POLITICS

Jeremy Corbyn Facing Pressure To Toughen Up Labour Manifesto Message On Immigration

Current policy not strong enough for 'doorstep', sources say

11/05/2017 11:05 BST | Updated 11/05/2017 11:27 BST
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Jeremy Corbyn is facing pressure from senior union and party figures to make last-minute changes to Labour’s election manifesto to toughen the party’s message on immigration, HuffPost UK has learned.

The current wording in the party’s draft policy programme for the June 8 poll is that it wants “fair rules and reasonable management” of migration and no “false promises on immigration numbers”.

In one of the most controversial moves, the key section on Brexit excludes any reference to EU “freedom of movement”, even though Shadow Brexit Secretary Keir Starmer had promised two weeks ago that current rules would “end”.

Sources say that with millions of Labour voters tempted by Theresa May’s strong line on Brexit, the lack of a detailed “doorstep offer” on the issue could cause serious damage to the party’s support in both marginal and heartland seats.

The party holds its ‘Clause V’ meeting to agree the 2017 general election manifesto on Thursday, with Corbyn joined by key trade union representatives, the ruling National Executive Committee (NEC) and key MPs.

Unions are understood to be particularly concerned that their members will be unconvinced by the message on immigration.

At a previous policy meeting this year, Shadow Home Secretary Diane Abbott amended references to foreign workers undercutting wages for British-born workers, but unions ensured that they were inserted in the final document.

DANIEL LEAL-OLIVAS via Getty Images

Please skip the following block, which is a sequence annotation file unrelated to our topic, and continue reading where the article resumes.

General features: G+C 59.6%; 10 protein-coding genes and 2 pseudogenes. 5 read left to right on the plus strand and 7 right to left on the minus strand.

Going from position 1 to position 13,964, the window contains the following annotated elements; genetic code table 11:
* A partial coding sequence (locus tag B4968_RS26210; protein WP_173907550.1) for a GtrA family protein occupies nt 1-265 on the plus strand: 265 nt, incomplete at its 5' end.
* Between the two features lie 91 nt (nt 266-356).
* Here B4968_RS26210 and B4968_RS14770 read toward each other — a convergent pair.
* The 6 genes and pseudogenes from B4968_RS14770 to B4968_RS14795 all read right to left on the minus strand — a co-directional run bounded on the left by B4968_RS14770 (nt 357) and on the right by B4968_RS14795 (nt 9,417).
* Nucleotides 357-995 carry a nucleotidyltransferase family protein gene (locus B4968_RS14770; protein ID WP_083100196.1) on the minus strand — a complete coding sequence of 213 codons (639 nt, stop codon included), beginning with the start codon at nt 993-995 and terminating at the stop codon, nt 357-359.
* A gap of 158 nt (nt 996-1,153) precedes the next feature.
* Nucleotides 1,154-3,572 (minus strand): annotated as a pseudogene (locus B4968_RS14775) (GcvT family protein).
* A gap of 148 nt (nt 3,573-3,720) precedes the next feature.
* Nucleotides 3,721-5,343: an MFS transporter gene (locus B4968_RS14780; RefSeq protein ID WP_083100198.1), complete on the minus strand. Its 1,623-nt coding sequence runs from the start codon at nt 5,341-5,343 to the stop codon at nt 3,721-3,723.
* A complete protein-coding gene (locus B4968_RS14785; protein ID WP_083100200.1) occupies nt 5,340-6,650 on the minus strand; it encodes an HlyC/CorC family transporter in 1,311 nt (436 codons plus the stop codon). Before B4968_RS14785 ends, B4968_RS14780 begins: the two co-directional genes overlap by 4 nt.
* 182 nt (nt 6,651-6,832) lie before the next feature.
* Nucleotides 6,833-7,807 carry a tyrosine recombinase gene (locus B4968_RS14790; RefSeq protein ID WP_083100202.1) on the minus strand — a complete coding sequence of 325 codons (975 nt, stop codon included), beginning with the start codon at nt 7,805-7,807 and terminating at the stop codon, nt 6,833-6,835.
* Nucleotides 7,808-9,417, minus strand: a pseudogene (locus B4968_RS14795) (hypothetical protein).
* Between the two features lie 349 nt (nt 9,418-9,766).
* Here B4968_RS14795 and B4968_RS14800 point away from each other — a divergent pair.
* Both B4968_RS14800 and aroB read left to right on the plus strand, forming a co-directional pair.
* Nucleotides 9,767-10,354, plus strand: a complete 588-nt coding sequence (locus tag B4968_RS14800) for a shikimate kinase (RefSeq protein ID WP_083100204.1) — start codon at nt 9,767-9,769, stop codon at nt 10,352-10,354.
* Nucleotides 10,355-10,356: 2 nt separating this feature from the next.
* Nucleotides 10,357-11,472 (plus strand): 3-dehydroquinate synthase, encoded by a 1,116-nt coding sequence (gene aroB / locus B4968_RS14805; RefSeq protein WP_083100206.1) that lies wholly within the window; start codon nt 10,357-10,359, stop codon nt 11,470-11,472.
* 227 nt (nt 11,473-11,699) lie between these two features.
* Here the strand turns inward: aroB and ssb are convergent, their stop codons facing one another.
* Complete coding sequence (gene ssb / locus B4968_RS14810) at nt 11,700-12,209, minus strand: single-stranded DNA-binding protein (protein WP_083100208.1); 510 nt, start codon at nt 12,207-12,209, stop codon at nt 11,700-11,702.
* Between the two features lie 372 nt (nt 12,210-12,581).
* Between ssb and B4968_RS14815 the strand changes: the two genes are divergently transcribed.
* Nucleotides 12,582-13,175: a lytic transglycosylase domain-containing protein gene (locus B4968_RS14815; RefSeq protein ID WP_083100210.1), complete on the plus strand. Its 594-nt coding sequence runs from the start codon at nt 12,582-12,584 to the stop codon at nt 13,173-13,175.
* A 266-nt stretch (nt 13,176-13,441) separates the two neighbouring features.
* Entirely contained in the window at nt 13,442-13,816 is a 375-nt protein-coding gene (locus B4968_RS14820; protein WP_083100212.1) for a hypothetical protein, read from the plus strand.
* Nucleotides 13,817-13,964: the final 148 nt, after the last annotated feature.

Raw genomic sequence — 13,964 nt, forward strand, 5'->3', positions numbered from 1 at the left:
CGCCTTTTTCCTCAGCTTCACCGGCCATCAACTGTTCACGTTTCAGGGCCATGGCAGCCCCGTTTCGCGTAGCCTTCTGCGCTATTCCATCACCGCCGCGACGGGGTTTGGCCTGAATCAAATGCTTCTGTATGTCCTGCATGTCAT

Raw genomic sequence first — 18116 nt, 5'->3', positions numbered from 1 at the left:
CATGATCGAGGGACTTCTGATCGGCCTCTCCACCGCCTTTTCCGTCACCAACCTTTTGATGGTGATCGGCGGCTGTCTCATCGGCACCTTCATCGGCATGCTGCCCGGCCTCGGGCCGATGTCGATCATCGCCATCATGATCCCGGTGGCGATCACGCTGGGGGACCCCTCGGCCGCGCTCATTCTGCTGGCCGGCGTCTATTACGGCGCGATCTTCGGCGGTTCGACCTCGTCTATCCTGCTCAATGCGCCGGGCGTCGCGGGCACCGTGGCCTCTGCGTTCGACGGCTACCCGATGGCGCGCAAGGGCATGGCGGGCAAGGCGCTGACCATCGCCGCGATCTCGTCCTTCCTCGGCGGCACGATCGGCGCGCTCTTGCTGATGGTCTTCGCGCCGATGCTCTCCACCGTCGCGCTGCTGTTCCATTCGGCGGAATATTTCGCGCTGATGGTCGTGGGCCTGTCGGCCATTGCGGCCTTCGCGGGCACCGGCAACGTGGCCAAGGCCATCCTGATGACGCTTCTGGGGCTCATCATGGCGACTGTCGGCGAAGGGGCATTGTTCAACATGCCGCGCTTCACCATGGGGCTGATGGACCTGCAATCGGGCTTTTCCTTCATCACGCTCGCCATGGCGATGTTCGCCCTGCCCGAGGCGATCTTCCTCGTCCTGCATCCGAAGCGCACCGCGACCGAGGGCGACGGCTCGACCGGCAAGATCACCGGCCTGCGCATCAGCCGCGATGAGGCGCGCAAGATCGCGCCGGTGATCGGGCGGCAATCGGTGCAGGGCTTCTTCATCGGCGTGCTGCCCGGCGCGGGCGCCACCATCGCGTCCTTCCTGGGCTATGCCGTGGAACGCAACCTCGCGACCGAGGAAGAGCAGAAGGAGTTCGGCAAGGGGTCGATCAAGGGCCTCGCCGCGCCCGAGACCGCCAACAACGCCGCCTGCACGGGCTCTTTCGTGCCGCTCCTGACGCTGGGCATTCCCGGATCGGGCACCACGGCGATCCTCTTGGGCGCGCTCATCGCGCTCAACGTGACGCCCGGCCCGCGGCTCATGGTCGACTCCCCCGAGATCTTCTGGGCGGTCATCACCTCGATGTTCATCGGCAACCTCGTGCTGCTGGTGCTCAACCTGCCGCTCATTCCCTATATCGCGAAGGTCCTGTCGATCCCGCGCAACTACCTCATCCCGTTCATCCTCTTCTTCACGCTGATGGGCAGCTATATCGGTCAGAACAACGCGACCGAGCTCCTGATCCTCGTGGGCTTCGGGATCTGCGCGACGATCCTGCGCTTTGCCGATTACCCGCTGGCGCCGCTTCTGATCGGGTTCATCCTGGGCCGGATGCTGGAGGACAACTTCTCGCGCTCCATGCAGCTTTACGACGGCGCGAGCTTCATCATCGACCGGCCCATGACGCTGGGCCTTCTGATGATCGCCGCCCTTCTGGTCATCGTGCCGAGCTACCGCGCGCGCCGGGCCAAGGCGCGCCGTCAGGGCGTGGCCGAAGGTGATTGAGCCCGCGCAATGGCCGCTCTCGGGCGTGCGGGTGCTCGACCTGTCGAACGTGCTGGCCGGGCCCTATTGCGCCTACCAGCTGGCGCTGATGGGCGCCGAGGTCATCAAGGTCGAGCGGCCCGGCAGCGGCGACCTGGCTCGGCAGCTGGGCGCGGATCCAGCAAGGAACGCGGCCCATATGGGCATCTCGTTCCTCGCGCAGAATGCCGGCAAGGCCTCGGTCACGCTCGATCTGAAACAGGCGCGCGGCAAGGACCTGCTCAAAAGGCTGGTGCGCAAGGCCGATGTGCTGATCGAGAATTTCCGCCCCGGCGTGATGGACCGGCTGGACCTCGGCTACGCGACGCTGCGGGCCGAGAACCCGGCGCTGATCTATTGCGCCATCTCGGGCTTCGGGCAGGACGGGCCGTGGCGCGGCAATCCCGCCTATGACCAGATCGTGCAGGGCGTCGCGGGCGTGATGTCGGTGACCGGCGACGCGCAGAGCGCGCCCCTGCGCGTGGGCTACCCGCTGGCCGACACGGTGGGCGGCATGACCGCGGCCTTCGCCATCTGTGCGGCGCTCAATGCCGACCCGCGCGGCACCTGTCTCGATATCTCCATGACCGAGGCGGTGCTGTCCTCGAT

Shadow Home Secretary Diane Abbott.

However, there is no commitment in the draft manifesto to reducing immigration at all. Instead it declares that the Tories have “scapegoated immigrants to divert from their own failings”.

Some supporters of Corbyn were so keen not to criticise immigrants that a pledge to hire 1,000 new border guards was amended to remove a reference to their role in combatting “illegal immigrants”, one senior figure told HuffPost UK.

The “borders” section of the manifesto now refers only to child abduction, people trafficking, modern day slavery and drug smuggling.

Labour’s general election co-ordinator Andrew Gwynne told the BBC: “This is a draft version, there may well be changes in it in the Clause V meeting. I’m not going to pre-empt what’s going to happen today.”

He claimed that the policy prospectus, which was leaked on Wednesday night, would be “genuinely transformational” for Britain and would show Corbyn wanted to inject “some ambition in politics” similar to the 1945 Labour manifesto that created the NHS and nationalised industries.

The draft manifesto includes a raft of policies such as re-nationalising the Royal Mail, creating new publicly-owned rail and energy firms, the abolition of tuition fees and £6bn-a-year extra for the NHS.

Yet with the Conservatives up to 22 points ahead in the latest opinion polls, some Labour MPs fear big losses as May makes a direct pitch to Labour voters who backed the ‘Leave’ campaign in the EU referendum last year.

Just two weeks ago, Shadow Brexit Secretary Keir Starmer declared that EU freedom of movement would “end” and that immigration rules would have to “change”.

That was a significant shift from Corbyn’s own line in January when he refused to rule out keeping freedom of movement.

But the section on Brexit failed to include expected references to the Starmer language and will be discussed in the Clause V meeting instead.